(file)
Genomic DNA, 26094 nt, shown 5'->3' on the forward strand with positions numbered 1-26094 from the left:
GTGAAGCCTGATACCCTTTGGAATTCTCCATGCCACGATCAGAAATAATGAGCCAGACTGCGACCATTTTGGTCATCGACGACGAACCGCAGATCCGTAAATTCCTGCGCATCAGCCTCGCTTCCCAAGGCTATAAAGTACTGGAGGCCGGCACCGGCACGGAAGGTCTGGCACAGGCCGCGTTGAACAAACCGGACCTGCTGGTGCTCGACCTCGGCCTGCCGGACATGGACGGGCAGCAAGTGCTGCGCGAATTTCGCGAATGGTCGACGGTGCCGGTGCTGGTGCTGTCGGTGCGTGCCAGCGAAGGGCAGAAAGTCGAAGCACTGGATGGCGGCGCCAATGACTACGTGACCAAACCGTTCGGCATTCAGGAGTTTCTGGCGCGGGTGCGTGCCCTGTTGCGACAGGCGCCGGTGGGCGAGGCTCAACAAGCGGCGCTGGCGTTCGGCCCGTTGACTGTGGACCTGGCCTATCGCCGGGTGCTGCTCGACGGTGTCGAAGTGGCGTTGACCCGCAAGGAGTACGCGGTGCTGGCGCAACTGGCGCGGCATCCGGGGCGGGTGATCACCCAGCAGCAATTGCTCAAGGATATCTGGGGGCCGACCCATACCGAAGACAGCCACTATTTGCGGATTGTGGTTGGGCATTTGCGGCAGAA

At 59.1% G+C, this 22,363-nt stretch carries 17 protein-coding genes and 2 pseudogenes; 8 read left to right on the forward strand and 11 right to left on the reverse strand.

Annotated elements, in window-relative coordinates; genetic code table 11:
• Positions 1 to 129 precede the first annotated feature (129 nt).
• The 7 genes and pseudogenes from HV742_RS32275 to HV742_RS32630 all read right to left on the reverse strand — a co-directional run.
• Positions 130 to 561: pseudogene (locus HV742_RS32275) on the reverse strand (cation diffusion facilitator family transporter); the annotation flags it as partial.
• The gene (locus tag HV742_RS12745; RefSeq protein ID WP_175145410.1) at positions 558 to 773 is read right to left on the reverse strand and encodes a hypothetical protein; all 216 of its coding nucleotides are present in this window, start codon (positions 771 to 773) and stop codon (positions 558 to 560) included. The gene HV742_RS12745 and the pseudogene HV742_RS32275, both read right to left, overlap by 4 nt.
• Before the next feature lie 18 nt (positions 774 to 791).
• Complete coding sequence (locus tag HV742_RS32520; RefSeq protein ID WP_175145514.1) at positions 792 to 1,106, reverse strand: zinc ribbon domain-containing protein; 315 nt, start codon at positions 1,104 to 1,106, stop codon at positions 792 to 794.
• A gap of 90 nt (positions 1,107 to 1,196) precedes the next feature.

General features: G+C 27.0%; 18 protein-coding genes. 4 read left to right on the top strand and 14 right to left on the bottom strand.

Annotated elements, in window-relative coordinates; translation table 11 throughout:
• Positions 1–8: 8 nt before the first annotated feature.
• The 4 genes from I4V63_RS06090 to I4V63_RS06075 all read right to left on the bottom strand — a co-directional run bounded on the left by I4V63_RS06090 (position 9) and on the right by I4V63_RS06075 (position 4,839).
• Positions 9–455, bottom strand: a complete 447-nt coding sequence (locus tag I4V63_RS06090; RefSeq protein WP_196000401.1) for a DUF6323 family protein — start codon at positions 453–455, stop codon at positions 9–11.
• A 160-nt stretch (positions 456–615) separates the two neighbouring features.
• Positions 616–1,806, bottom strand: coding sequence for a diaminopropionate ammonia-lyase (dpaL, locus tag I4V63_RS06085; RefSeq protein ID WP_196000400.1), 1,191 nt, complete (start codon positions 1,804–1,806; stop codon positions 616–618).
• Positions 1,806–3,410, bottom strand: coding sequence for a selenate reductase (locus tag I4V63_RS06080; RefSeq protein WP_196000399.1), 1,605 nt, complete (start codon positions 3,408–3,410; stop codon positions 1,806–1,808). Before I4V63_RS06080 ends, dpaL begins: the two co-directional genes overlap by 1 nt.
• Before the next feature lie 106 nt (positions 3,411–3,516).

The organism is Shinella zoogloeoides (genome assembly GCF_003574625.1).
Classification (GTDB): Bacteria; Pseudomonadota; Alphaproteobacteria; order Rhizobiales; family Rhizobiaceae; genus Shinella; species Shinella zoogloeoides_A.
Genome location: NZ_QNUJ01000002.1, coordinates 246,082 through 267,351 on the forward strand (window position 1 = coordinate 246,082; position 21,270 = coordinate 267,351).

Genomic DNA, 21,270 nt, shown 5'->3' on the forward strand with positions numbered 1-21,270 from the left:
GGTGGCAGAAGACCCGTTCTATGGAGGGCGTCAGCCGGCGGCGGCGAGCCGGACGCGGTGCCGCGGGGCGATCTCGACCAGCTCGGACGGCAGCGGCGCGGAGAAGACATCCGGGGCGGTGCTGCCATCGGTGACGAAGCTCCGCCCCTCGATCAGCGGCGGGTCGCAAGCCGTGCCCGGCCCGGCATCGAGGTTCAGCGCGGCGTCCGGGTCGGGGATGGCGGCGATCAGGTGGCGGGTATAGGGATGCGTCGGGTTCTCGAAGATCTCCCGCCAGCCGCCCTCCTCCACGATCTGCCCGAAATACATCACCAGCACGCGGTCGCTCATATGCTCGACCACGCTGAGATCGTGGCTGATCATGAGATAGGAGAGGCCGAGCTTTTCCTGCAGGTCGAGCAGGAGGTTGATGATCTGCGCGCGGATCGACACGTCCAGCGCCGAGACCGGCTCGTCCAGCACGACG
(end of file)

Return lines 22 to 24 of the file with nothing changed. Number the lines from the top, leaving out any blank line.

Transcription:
Classification (GTDB): Bacteria; Pseudomonadota; Alphaproteobacteria; order Rhizobiales; family Rhizobiaceae; genus Shinella; species Shinella zoogloeoides_A.
Genome location: NZ_QNUJ01000002.1, coordinates 246,082 through 267,351 on the forward strand (window position 1 = coordinate 246,082; position 21,270 = coordinate 267,351).

Genomic DNA, 21,270 nt, shown 5'->3' on the forward strand with positions numbered 1-21,270 from the left: